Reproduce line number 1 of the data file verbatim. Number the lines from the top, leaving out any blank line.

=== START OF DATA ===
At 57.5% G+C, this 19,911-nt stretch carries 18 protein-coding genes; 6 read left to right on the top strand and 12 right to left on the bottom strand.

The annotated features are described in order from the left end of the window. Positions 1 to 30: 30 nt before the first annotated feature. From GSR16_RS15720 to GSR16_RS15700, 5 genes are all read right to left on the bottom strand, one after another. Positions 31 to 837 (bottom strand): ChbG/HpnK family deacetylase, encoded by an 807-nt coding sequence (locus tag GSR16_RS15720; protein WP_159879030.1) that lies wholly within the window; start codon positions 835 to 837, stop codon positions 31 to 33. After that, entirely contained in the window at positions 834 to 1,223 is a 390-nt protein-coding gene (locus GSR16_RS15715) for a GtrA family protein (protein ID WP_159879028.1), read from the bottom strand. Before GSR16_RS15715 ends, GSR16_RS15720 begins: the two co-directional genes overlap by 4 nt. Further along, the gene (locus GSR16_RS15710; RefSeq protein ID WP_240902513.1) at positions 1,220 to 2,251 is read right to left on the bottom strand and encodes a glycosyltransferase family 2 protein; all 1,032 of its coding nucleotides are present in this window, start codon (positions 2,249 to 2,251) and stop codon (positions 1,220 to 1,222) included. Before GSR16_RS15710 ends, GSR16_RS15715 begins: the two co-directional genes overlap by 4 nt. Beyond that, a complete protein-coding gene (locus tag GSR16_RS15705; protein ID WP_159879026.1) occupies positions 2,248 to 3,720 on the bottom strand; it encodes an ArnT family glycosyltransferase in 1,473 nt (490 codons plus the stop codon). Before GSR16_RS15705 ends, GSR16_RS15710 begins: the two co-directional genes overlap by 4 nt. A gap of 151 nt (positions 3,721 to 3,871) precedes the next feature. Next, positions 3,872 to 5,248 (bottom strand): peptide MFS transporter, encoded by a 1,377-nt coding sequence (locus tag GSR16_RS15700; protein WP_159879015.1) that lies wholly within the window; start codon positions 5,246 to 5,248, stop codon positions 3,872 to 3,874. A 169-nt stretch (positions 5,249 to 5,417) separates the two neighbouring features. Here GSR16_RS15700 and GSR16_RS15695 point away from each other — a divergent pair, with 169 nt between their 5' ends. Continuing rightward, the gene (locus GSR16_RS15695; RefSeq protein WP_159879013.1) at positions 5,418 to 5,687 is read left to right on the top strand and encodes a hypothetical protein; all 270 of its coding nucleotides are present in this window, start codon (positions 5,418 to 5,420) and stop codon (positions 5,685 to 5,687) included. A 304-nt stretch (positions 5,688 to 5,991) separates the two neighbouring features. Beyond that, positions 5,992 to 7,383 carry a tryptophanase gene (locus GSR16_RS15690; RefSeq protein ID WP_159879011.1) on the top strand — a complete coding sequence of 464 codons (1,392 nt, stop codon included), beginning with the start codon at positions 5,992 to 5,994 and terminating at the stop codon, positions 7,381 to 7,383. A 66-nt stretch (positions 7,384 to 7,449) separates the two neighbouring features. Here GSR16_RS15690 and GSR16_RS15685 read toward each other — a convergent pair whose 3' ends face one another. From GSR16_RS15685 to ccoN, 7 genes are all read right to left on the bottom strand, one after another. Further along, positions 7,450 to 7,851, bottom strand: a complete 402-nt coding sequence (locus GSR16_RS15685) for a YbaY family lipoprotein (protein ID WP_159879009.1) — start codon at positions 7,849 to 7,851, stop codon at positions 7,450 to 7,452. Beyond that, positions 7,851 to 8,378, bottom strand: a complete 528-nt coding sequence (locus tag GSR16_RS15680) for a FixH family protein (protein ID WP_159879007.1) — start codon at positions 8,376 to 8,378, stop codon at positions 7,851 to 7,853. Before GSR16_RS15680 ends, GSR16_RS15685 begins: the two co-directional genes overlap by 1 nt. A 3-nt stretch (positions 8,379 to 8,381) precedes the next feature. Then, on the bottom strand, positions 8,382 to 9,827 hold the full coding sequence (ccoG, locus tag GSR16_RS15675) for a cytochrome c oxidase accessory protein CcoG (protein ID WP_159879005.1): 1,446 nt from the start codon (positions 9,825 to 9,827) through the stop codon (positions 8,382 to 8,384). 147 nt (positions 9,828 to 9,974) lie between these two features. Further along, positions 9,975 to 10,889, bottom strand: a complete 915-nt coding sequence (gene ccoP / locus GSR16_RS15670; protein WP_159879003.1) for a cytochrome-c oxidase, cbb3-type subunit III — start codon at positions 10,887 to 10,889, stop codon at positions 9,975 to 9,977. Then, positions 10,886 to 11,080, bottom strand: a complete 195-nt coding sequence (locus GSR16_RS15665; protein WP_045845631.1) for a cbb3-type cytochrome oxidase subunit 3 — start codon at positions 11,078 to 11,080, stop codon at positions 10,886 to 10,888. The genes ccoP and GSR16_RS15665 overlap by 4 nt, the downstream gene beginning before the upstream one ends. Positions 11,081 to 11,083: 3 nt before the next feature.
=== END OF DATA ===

At 57.5% G+C, this 19,911-nt stretch carries 18 protein-coding genes; 6 read left to right on the top strand and 12 right to left on the bottom strand.